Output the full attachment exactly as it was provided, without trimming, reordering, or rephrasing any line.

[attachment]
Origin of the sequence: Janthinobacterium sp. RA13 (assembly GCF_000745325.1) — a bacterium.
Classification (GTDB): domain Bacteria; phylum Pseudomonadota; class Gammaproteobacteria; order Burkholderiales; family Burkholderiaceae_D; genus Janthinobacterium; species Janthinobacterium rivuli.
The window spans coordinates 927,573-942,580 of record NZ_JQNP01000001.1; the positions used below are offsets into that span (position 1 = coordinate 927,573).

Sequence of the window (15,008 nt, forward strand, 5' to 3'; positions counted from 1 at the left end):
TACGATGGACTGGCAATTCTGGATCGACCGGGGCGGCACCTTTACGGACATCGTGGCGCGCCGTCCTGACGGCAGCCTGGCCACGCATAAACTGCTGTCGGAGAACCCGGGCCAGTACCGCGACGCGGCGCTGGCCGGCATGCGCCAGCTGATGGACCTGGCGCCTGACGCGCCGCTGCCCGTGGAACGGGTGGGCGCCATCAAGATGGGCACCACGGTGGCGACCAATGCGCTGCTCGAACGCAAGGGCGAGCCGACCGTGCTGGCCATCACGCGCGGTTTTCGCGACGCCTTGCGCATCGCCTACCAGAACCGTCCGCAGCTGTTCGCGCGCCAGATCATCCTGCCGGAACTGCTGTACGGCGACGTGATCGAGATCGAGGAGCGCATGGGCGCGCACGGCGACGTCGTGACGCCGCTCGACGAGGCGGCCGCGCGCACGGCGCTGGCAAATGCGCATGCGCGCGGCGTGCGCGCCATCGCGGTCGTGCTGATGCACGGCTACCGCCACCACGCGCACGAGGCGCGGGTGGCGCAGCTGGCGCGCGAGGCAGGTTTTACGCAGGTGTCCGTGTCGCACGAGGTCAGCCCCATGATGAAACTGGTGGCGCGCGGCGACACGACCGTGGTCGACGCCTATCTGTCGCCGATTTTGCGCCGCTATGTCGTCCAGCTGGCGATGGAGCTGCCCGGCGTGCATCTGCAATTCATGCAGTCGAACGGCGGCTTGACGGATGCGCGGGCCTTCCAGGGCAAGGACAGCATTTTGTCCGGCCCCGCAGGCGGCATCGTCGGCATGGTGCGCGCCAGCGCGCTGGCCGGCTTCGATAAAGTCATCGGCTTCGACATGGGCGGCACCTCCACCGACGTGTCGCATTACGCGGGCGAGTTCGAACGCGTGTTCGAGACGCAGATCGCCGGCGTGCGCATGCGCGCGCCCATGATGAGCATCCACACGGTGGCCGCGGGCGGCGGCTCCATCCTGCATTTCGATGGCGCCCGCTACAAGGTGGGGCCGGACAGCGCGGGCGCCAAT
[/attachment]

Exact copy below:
Origin of the sequence: Janthinobacterium sp. RA13 (assembly GCF_000745325.1) — a bacterium.
Classification (GTDB): domain Bacteria; phylum Pseudomonadota; class Gammaproteobacteria; order Burkholderiales; family Burkholderiaceae_D; genus Janthinobacterium; species Janthinobacterium rivuli.
The window spans coordinates 927,573-942,580 of record NZ_JQNP01000001.1; the positions used below are offsets into that span (position 1 = coordinate 927,573).

Sequence of the window (15,008 nt, forward strand, 5' to 3'; positions counted from 1 at the left end):
TACGATGGACTGGCAATTCTGGATCGACCGGGGCGGCACCTTTACGGACATCGTGGCGCGCCGTCCTGACGGCAGCCTGGCCACGCATAAACTGCTGTCGGAGAACCCGGGCCAGTACCGCGACGCGGCGCTGGCCGGCATGCGCCAGCTGATGGACCTGGCGCCTGACGCGCCGCTGCCCGTGGAACGGGTGGGCGCCATCAAGATGGGCACCACGGTGGCGACCAATGCGCTGCTCGAACGCAAGGGCGAGCCGACCGTGCTGGCCATCACGCGCGGTTTTCGCGACGCCTTGCGCATCGCCTACCAGAACCGTCCGCAGCTGTTCGCGCGCCAGATCATCCTGCCGGAACTGCTGTACGGCGACGTGATCGAGATCGAGGAGCGCATGGGCGCGCACGGCGACGTCGTGACGCCGCTCGACGAGGCGGCCGCGCGCACGGCGCTGGCAAATGCGCATGCGCGCGGCGTGCGCGCCATCGCGGTCGTGCTGATGCACGGCTACCGCCACCACGCGCACGAGGCGCGGGTGGCGCAGCTGGCGCGCGAGGCAGGTTTTACGCAGGTGTCCGTGTCGCACGAGGTCAGCCCCATGATGAAACTGGTGGCGCGCGGCGACACGACCGTGGTCGACGCCTATCTGTCGCCGATTTTGCGCCGCTATGTCGTCCAGCTGGCGATGGAGCTGCCCGGCGTGCATCTGCAATTCATGCAGTCGAACGGCGGCTTGACGGATGCGCGGGCCTTCCAGGGCAAGGACAGCATTTTGTCCGGCCCCGCAGGCGGCATCGTCGGCATGGTGCGCGCCAGCGCGCTGGCCGGCTTCGATAAAGTCATCGGCTTCGACATGGGCGGCACCTCCACCGACGTGTCGCATTACGCGGGCGAGTTCGAACGCGTGTTCGAGACGCAGATCGCCGGCGTGCGCATGCGCGCGCCCATGATGAGCATCCACACGGTGGCCGCGGGCGGCGGCTCCATCCTGCATTTCGATGGCGCCCGCTACAAGGTGGGGCCGGACAGCGCGGGCGCCAAT